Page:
For nearly a decade, the average fuel economy of new cars sold in the U.S. steadily increased—but that moment has stalled in recent years.
Low gas prices and increased consumer interest in SUVs has caused calculated average new-car average fuel economy to plateau and, in the case of 2016's figures, decline slightly.
The average fuel economy of new cars sold in the U.S. in 2016 was 25.2 mpg, down 0.1 mpg from the 2015 average, according to researchers Michael Sivak and Brandon Schoettle of the University of Michigan Transportation Research Institute (UMTRI).
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That means new-car average fuel economy has been stuck at the same level for three years, after increasing over the previous six years, according to UMTRI data.
Fuel economy first reached 25.1 mpg in 2014, after increasing from 2013's 24.4 mpg, but has not risen since then.
Last year's average fuel-economy results were also capped by a decline in the final month.
December's average fuel-economy figure was 24.9 mpg, or 0.1 mpg less than the average for November.
That's still up 4.8 mpg from October 2007—the year UMTRI researchers began tracking fuel economy—but was down 0.6 mpg from the peak of 25.2 mpg reached in August 2014.
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UMTRI researchers also calculate an "Eco Driving Index," which estimates the amount of greenhouse-gas emissions generated by an individual U.S. driver.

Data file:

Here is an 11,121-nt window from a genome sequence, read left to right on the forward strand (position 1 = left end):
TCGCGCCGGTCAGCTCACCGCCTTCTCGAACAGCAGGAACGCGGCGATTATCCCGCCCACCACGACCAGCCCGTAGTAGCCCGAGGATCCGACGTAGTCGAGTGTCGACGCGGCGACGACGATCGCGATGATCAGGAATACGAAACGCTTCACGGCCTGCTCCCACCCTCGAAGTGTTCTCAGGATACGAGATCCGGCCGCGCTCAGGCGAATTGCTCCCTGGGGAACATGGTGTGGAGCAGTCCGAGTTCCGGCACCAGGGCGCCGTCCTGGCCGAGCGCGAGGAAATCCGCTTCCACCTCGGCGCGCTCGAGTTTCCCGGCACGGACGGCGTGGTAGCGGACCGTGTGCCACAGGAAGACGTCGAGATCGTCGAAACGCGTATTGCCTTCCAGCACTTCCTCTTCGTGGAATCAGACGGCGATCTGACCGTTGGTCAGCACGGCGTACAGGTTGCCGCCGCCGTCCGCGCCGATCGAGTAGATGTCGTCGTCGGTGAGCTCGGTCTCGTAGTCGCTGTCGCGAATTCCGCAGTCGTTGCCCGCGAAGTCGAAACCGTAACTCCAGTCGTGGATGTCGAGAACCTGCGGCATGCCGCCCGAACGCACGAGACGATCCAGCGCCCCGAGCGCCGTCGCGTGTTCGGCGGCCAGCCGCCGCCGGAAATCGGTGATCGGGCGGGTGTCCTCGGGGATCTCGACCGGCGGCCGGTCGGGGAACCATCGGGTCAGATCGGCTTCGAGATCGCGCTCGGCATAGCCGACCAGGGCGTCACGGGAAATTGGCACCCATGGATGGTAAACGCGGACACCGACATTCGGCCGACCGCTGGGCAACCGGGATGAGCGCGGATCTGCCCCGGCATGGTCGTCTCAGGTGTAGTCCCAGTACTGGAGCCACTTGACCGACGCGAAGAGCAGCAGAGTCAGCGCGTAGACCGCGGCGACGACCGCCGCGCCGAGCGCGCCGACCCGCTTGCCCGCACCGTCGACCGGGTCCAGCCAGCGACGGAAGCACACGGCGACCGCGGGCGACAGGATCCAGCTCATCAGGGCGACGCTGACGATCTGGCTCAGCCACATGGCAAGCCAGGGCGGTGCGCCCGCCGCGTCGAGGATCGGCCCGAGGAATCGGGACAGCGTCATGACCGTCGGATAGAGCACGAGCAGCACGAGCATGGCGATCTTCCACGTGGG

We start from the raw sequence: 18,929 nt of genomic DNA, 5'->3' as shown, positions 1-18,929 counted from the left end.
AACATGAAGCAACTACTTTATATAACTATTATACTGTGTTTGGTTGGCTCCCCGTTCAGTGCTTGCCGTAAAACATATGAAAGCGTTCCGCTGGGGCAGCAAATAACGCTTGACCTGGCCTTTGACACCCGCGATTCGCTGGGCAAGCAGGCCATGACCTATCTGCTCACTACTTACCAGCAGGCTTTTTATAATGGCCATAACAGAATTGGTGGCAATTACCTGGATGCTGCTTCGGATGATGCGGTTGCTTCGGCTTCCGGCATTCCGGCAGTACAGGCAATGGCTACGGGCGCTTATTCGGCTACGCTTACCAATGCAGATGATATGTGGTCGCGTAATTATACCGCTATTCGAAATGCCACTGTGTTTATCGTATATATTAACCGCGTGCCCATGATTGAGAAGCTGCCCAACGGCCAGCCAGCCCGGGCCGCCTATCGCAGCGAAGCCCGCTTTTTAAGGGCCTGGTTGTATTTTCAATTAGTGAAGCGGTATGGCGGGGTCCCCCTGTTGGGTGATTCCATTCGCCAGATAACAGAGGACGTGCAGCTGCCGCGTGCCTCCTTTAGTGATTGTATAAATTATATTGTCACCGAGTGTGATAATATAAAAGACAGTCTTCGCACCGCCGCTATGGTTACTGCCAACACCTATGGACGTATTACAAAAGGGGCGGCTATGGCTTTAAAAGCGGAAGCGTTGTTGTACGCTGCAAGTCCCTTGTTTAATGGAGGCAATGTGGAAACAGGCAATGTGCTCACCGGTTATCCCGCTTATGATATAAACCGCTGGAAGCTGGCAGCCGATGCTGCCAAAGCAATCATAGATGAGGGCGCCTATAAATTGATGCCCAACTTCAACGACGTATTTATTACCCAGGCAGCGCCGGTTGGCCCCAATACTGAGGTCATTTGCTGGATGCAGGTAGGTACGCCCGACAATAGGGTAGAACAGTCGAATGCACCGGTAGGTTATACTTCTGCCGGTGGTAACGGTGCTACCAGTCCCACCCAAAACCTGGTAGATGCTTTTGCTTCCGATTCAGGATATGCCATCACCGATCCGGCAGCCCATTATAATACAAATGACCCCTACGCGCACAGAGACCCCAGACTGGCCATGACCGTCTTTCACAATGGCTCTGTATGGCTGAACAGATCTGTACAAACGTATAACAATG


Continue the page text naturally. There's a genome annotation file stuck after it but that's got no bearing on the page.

For October 2016—the latest month with available data—that figure was 0.83, unchanged from the figure for September.
Lower numbers represent lower emissions, so the October 2016 figure means U.S. drivers produced 17 percent lower emissions than they did in October 2007.
2016 Chevrolet Camaro’s exhaust tips
But emissions for October 2016 were still 4 percent higher than the record low recorded in November 2015.
The period of stagnation in U.S. new-car average fuel economy roughly corresponds with a period of low gas prices, which are widely blamed with driving consumers toward less-efficient vehicles.
Despite consumer trends, though, each new generation of vehicles has increased efficiency to some degree, in order to meet stricter fuel-economy standards.
Some automakers are likely hoping the incoming Trump administration will slacken efficiency standards, although the U.S. Environmental Protection Agency (EPA) has decided to keep its current emissions standards for 2022 through 2025.